What can we learn from Penn State?

7:26 AM, Jul 13, 2012   |    comments
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A crying Penn State Nittany Lion window painting marks a store front in State College. (Getty Images)

ATLANTA -- The report was scathing. 

In his 267 page report, former FBI director Louis Freeh detailed how Penn State University leaders, including famed former football coach Joe Paterno, failed for 14 years to protect any of the children victimized by Sandusky.

RELATED | Key findings from Penn State report
MORE | Read the entire Penn State report

In the end, Penn State stands as a shining example of what not to do when a child is being sexually abused.

Amber McKeen, a child abuse prevention trainer with Children's Healthcare of Atlanta, hopes the Sandusky case will inspire other victims to come forward.

"So many victims, unfortunately, feel shame and blame that what happened is their fault and that they'll be ostracized and victimized even further," she said.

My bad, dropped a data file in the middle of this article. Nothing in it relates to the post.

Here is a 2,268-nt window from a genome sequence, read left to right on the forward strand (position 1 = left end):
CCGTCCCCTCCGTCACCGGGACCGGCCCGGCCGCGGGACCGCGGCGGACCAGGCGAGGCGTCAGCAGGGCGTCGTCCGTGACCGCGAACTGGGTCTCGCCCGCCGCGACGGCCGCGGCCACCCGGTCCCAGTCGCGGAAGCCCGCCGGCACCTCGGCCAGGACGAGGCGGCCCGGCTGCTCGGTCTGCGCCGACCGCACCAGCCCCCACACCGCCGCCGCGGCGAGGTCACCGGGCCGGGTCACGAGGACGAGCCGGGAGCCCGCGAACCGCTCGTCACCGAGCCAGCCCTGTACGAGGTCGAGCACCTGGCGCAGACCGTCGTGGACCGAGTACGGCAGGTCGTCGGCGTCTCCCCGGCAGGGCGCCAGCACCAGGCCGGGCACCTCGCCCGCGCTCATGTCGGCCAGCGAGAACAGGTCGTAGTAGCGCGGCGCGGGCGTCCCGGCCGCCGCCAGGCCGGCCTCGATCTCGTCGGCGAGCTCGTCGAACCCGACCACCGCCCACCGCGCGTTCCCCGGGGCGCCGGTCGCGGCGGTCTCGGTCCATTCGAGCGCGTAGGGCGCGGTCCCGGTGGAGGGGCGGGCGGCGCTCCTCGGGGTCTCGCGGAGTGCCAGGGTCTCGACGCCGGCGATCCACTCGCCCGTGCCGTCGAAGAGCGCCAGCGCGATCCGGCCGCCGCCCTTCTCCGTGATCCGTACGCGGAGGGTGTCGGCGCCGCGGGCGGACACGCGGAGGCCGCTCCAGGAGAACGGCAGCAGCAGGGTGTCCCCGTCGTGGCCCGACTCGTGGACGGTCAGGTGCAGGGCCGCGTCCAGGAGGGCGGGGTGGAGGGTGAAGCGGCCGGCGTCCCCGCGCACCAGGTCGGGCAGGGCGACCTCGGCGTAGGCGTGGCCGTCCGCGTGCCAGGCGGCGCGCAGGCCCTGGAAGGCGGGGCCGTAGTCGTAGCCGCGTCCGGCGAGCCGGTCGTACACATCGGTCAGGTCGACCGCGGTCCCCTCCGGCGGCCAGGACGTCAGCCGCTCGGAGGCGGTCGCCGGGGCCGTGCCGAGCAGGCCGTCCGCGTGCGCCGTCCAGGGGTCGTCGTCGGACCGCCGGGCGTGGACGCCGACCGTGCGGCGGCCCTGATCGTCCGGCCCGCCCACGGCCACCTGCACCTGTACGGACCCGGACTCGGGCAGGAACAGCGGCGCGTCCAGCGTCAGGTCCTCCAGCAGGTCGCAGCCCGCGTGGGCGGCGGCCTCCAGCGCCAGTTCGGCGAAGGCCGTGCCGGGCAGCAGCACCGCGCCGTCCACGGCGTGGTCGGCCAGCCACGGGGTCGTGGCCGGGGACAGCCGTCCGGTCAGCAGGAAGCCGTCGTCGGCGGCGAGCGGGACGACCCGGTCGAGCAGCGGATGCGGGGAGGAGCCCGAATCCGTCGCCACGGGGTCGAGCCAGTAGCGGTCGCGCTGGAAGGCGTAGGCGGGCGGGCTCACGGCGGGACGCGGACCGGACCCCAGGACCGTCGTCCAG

"Hopefully, with more people talking about it and coming forward and believing the victims, it will help people be able to heal," she said.

She said there are three main lessons:

1.) Prevention. The best choice, of course, is to stop abuse from ever happening at all. McKeen said all groups who work or volunteer with kids must be properly trained. 

2.) If you suspect abuse, call DFACS and police. Do not stop at reporting to your internal supervisor.

3.) Once you've made the report, follow up. If nothing has happened, keep calling and tell other people.

More resources and information: 

Fulton County DFACS: 404-699-4399

DeKalb County DFACS: 404-370-5251

GA Child Protective Services:  404-651-9361

National Child Abuse Hotline: 1-800-4-A-CHILD

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